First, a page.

It was the (pop) cultural event of this weekend. On Friday, Disney + unveiled Black is King, a long-awaited feature film by Beyoncé fans. The American super-star signs the production of the film, which accompanies her album The Lion King: The Gift, released last year.
The disc, inspired by the Disney remake The Lion King (in which Beyoncé lent her voice to Nala), resonated as a tribute to African culture and its heritage within the African American community. Black Is King is its visual counterpart, and fulfills the same mission. This tale takes up the theme of Lion King, by staging a young boy engaged in an initiatory journey. Beyoncé has turned it into an ambitious aesthetic project that has received critical acclaim.
Avalanche of stars
Songs from the album appear there, including Already, Brown Skin Girl, Mood 4 Eva and My Power. Beyoncé has invited many black celebrities: the top model Naomi Campbell, Tina Knowles-Lawson, mother of Beyoncé, the Oscar-winning actress Lupita Nyong’o but also the old Destiny’s Child Kelly Rowland, Pharrell Williams and Jay-Z, who already appeared in the trailer.
As AFP reports, Beyoncé has collaborated with Nigerian singer Yemi Alade, South African Busiswa or Ghanaian artist Shatta Wale, who are much more visible here than on the album, dominated by American stars.
The committed nature of Black is King was immediately put forward by Disney: “This film is a story through the centuries to educate and reconstruct our present (…) a story of how people put aside and broken represent an extraordinary gift and a proposal for the future ” the company explained in a press release cited by the American site JustJared in June.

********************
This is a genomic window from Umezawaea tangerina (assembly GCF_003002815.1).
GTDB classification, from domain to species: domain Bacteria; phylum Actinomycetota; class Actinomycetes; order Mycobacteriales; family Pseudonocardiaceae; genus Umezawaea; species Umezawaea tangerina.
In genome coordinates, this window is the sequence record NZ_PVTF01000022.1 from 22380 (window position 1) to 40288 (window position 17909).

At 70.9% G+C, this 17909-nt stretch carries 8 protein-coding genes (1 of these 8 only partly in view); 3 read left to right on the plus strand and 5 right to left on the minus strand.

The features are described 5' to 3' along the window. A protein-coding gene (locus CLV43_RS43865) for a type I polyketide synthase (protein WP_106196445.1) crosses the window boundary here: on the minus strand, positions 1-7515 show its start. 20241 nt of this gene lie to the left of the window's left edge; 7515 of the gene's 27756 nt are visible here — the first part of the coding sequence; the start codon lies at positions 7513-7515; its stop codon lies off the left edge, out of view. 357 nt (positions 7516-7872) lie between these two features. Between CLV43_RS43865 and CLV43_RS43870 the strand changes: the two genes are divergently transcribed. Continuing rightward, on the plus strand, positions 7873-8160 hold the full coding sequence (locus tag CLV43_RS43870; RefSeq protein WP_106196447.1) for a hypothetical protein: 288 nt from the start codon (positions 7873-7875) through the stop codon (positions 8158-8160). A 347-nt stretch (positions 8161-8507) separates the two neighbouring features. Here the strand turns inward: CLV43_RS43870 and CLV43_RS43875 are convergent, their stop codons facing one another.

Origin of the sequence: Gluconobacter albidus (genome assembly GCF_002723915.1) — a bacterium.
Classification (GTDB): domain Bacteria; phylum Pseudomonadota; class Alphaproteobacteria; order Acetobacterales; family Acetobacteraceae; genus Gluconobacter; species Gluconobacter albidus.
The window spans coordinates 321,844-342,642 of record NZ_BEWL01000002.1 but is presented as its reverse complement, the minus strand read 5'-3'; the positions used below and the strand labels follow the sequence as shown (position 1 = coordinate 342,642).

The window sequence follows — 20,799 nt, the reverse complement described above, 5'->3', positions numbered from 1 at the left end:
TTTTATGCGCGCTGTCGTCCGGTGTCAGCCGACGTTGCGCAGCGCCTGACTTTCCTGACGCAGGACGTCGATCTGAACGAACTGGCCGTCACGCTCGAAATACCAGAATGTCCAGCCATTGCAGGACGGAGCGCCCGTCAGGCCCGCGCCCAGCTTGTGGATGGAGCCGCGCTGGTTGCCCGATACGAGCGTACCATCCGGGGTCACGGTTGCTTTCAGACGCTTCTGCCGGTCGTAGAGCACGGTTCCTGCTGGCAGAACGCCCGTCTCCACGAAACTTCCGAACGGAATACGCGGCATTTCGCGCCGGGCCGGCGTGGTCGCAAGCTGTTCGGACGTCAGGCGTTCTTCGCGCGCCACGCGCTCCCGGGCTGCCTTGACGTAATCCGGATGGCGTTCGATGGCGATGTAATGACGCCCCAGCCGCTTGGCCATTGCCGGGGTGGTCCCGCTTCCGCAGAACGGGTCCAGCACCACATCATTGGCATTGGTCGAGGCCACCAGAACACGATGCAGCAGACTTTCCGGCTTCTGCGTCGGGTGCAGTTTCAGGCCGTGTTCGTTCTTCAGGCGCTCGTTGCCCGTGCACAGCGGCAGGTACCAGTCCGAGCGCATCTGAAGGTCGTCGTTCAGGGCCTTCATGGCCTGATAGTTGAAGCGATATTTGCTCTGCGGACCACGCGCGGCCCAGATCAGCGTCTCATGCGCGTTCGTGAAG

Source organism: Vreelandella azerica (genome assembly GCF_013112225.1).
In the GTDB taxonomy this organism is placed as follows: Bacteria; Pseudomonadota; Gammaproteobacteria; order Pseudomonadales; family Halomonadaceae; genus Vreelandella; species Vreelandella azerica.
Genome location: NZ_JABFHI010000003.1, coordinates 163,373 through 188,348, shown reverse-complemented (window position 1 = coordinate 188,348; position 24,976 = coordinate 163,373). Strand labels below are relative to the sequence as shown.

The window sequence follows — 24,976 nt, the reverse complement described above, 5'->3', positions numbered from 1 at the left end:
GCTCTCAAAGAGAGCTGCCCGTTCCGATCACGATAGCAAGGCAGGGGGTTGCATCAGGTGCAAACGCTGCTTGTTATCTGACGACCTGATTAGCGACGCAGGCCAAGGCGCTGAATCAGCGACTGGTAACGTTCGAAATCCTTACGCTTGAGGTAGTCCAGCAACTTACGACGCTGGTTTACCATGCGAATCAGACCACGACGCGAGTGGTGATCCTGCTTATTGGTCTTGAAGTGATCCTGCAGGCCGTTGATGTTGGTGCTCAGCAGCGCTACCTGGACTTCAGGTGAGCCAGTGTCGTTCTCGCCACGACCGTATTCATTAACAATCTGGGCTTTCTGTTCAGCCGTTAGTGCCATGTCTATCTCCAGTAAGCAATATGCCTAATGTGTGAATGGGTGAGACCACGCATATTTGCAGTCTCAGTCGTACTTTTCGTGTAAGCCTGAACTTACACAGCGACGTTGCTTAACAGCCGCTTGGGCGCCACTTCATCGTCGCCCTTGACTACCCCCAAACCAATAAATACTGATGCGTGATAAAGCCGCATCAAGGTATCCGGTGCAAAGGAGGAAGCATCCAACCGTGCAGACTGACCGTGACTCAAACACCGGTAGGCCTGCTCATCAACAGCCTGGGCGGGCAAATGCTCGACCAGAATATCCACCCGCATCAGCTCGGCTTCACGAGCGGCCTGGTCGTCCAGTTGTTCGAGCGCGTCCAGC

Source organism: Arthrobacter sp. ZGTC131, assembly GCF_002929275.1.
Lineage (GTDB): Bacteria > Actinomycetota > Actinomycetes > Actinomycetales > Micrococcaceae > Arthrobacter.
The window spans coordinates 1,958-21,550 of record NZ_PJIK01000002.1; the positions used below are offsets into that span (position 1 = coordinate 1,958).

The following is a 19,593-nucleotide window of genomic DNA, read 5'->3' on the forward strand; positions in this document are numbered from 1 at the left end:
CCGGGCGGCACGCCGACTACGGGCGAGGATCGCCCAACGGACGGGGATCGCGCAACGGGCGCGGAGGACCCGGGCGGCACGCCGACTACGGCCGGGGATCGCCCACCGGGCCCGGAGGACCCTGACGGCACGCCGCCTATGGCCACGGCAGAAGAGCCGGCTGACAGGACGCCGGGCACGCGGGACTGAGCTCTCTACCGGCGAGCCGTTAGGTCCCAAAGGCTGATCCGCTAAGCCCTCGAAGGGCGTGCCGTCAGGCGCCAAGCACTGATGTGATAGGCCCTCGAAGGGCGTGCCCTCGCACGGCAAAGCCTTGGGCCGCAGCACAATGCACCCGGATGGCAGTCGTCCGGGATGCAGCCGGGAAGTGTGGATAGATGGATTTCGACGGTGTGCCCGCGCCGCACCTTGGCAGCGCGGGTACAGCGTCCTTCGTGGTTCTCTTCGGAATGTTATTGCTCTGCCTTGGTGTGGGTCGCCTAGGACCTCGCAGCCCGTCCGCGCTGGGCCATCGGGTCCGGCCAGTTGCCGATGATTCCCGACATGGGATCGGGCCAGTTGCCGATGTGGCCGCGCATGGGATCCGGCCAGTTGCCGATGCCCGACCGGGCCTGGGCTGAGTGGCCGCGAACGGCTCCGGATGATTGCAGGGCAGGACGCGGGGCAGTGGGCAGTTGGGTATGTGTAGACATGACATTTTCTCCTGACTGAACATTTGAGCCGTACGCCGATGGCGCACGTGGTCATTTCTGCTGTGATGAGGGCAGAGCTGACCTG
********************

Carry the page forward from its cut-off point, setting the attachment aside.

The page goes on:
The context in which the film comes out offers it a particular resonance; in recent months, America has seen a resurgence of the Black Lives Matter movement after George Floyd’s death, a 46-year-old African-American man who died at the hands of the police on May 25. Across the United States, protests have taken place to fight racism and police violence against the black community. The interpreter of Crazy In Love had she also spoke:
“We all witnessed his murder in broad daylight. We are broken, and nauseated. We cannot normalize this pain,” she said.
Hailed … and criticized
The American press is confused in praise for the splendid images of Black is King and its political message. AFP compiles some of the most glowing reviews: IndieWire pays homage to a film “saturated with stunning visual effects”, the Hollywood Reporter describes it as “a sometimes penetrating presentation of African artists whose work blends brilliantly with that of Americans with roots on the continent”.
But the press agency also notes the reproaches formulated by some spectators, who regret a distorted and amalgamated vision of Africa. They denounce a “wakandafication” operated by the singer, a reference to Wakanda, an imaginary kingdom located in Africa where the film takes place Black Panther. “Can anyone tell Beyoncé that Africa is not just culture and that we are normal people?” Tweeted Kaye Vuitton, a Nigerian.